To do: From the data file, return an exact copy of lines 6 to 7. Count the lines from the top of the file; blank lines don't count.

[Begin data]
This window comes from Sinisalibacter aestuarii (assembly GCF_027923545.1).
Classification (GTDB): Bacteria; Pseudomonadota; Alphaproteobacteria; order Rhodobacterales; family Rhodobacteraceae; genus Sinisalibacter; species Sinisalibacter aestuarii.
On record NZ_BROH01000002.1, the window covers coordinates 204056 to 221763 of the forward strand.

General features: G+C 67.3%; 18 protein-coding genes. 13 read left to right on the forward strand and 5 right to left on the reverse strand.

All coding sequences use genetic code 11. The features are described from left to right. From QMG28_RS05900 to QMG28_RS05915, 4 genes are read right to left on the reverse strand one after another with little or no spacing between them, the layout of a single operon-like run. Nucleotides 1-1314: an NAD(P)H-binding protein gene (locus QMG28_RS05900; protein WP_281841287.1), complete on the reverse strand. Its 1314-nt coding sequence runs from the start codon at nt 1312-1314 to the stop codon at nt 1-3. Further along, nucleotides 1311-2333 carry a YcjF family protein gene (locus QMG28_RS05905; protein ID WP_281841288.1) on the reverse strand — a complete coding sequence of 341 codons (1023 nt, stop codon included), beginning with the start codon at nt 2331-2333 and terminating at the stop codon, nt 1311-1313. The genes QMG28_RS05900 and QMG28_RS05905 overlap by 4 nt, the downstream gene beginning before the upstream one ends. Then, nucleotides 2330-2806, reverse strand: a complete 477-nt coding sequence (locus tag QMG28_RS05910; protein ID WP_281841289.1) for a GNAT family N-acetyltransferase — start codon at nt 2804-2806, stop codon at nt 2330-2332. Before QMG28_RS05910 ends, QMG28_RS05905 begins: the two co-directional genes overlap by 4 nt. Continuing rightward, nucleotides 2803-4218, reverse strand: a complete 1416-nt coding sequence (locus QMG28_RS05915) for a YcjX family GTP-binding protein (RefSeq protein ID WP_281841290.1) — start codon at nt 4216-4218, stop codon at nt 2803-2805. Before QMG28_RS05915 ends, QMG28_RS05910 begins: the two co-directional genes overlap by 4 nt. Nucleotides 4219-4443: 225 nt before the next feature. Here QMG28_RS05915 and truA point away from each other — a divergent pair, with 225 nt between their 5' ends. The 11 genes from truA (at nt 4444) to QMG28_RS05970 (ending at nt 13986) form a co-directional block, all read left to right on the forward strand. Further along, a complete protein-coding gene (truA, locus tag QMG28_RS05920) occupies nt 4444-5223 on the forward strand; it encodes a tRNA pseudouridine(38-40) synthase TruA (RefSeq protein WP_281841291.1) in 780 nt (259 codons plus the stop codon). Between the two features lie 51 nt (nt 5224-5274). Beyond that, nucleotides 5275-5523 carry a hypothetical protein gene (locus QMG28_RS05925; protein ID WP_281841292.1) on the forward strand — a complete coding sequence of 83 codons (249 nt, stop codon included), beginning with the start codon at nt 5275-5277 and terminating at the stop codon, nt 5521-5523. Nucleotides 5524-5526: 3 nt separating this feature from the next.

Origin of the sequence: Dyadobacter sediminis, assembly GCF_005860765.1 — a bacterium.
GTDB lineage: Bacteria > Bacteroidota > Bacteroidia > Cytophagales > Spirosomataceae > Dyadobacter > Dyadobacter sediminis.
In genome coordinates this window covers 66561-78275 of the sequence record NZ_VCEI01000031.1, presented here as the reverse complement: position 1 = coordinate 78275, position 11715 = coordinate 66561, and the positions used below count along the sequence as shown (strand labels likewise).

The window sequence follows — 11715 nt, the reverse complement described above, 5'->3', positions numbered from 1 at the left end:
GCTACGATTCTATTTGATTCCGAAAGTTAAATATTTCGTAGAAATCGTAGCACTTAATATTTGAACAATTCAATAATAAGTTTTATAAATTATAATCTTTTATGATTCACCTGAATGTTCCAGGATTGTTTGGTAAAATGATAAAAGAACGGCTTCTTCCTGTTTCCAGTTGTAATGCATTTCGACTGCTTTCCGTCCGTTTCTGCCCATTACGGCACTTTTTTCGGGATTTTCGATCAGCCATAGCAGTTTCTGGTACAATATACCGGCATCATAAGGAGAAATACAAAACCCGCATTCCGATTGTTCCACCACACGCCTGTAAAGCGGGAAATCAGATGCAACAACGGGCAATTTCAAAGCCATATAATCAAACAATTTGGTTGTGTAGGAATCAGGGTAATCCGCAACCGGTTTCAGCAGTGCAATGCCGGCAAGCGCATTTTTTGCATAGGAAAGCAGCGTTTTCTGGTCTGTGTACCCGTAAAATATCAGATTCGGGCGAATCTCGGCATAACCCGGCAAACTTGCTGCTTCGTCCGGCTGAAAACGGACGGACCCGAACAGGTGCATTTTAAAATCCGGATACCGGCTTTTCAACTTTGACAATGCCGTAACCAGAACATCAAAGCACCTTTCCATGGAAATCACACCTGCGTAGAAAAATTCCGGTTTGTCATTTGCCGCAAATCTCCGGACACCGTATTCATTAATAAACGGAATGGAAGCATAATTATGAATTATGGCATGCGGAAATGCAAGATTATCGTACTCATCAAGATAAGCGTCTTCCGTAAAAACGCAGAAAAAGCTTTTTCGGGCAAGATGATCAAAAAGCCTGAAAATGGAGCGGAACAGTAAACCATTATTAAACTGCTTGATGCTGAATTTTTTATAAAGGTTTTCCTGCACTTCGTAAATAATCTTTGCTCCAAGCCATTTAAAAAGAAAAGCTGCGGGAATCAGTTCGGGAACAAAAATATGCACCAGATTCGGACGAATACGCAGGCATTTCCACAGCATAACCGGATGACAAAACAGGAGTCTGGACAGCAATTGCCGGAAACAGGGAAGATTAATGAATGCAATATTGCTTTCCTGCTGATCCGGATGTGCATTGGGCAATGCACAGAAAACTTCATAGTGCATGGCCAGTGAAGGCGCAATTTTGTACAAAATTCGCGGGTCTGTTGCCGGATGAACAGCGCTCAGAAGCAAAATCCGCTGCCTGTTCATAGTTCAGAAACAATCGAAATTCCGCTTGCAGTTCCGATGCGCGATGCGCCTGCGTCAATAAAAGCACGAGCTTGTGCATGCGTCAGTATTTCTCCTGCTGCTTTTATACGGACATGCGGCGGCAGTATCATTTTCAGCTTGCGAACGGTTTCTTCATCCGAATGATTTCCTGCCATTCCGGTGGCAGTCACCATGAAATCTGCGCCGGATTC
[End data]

Origin of the sequence: Dyadobacter sediminis, assembly GCF_005860765.1 — a bacterium.
GTDB lineage: Bacteria > Bacteroidota > Bacteroidia > Cytophagales > Spirosomataceae > Dyadobacter > Dyadobacter sediminis.